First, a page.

When in doubt, to maximize fuel efficiency, use as high a gear as you can manage for the power required.

  • 3
    Speaking in generalities I agree with your answer. However, a slow turning engine also has a slow turning oil pump. This reduces the flow and potentially the pressure of the oil in the system. If there is not enough pressure to keep the hydrostatic bearings happy, you risk increased wear or potential bearing damage. – Nick G Sep 16 '15 at 20:08
  • 3
    @NickG - Oil pressure is not an issue. Every engine out there is designed to have enough oil pressure at idle to keep it lubed. At 1000rpm, oil should increase over idle, so better yet. You will not get additional wear or potential bearing damage due to a lack of oil, because there isn't a lack of oil. If the oil light comes on at idle due to lack of oil in the system or the engine is worn to the point of needing repair, then additional damage may occur ... this is not the fault of the low idle, though. – Pᴀᴜʟsᴛᴇʀ2 Sep 16 '15 at 20:38
  • @Paulster2 - I beg to differ. RPM is not the only variable when it comes to 'low' oil pressure. Engine load is also very key in determining if it's 'too low'. An idling engine requires very little pressure to keep oil between the bearings and journals because there is very little load on it. The pressure required to maintain the hydrostatic surface exponentially increases with engine load. The majority of spun bearings I've seen were related to too much load in too high of a gear. This is especially true in turbocharged applications where load can increase very quickly but RPM doesn't. – Nick G Sep 16 '15 at 20:57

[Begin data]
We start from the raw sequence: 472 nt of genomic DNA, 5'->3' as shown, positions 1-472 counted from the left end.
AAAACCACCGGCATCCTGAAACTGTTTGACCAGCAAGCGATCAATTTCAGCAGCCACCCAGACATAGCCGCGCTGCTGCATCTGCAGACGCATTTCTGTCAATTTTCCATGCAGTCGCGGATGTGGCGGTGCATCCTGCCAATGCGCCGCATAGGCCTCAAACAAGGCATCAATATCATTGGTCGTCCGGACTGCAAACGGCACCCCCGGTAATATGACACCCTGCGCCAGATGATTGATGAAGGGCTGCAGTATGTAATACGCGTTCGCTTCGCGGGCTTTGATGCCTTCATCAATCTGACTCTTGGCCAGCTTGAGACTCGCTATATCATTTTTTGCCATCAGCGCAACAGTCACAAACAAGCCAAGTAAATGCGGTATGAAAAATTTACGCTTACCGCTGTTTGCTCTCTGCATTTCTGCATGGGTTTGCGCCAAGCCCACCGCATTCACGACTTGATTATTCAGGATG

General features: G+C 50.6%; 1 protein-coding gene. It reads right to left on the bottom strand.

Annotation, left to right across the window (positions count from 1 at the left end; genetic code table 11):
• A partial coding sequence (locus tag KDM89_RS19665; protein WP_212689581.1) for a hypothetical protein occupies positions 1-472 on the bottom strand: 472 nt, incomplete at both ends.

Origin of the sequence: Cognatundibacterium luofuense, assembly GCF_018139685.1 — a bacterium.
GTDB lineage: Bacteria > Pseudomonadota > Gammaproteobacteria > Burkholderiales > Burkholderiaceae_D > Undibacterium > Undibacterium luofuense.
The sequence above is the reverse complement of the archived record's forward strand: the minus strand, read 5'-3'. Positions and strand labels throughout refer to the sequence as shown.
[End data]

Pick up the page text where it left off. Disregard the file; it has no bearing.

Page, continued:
• @NickG - We aren't talking about changing engine load. We are talking about a static low load well above idle. There is more than enough oil pressure to handle this. If minimal oil pressure is considered 5psi on most cars (where the idiot light comes on), how is anything above idle going to cause an issue, even with a small amount of load. – Pᴀᴜʟsᴛᴇʀ2 Sep 16 '15 at 21:02
  • @Paulster2 - As I commented to the OP, there are too many unanswered variables. You're assuming that in this situation it is 'low load' and 'well above idle', but it may not be. Is this a truck hauling 20,000lbs, or a 250cc motorcycle? Gas or Diesel? It makes a huge difference. However, you can test what I'm saying fairly easily. Take a small vehicle with a 5/6 speed manual transmission and start off in 3rd or 4th gear, feathering the clutch enough so it doesn't stall. You'll hear some slight rod knocking as you start moving due to a lack of oil between the bearings/journals. – Nick G Sep 16 '15 at 21:17